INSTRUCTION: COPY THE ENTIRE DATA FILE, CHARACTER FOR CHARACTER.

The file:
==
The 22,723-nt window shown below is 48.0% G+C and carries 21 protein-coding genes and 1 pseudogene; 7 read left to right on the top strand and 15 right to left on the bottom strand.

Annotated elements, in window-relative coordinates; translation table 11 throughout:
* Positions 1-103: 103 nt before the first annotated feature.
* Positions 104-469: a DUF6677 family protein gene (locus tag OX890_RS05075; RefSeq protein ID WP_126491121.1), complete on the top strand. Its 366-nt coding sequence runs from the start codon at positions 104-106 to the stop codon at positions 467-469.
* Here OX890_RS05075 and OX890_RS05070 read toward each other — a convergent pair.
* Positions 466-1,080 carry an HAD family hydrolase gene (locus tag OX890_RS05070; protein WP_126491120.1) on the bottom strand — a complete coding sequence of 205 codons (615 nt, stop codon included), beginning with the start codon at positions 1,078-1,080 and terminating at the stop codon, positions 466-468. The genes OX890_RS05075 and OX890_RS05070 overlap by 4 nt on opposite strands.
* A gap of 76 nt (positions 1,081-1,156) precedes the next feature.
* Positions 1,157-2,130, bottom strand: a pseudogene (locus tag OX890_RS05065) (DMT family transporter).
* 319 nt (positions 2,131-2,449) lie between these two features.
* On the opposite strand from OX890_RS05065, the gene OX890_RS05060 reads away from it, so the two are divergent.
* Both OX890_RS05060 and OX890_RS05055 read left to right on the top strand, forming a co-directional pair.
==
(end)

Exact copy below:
The 22,723-nt window shown below is 48.0% G+C and carries 21 protein-coding genes and 1 pseudogene; 7 read left to right on the top strand and 15 right to left on the bottom strand.

Annotated elements, in window-relative coordinates; translation table 11 throughout:
* Positions 1-103: 103 nt before the first annotated feature.
* Positions 104-469: a DUF6677 family protein gene (locus tag OX890_RS05075; RefSeq protein ID WP_126491121.1), complete on the top strand. Its 366-nt coding sequence runs from the start codon at positions 104-106 to the stop codon at positions 467-469.
* Here OX890_RS05075 and OX890_RS05070 read toward each other — a convergent pair.
* Positions 466-1,080 carry an HAD family hydrolase gene (locus tag OX890_RS05070; protein WP_126491120.1) on the bottom strand — a complete coding sequence of 205 codons (615 nt, stop codon included), beginning with the start codon at positions 1,078-1,080 and terminating at the stop codon, positions 466-468. The genes OX890_RS05075 and OX890_RS05070 overlap by 4 nt on opposite strands.
* A gap of 76 nt (positions 1,081-1,156) precedes the next feature.
* Positions 1,157-2,130, bottom strand: a pseudogene (locus tag OX890_RS05065) (DMT family transporter).
* 319 nt (positions 2,131-2,449) lie between these two features.
* On the opposite strand from OX890_RS05065, the gene OX890_RS05060 reads away from it, so the two are divergent.
* Both OX890_RS05060 and OX890_RS05055 read left to right on the top strand, forming a co-directional pair.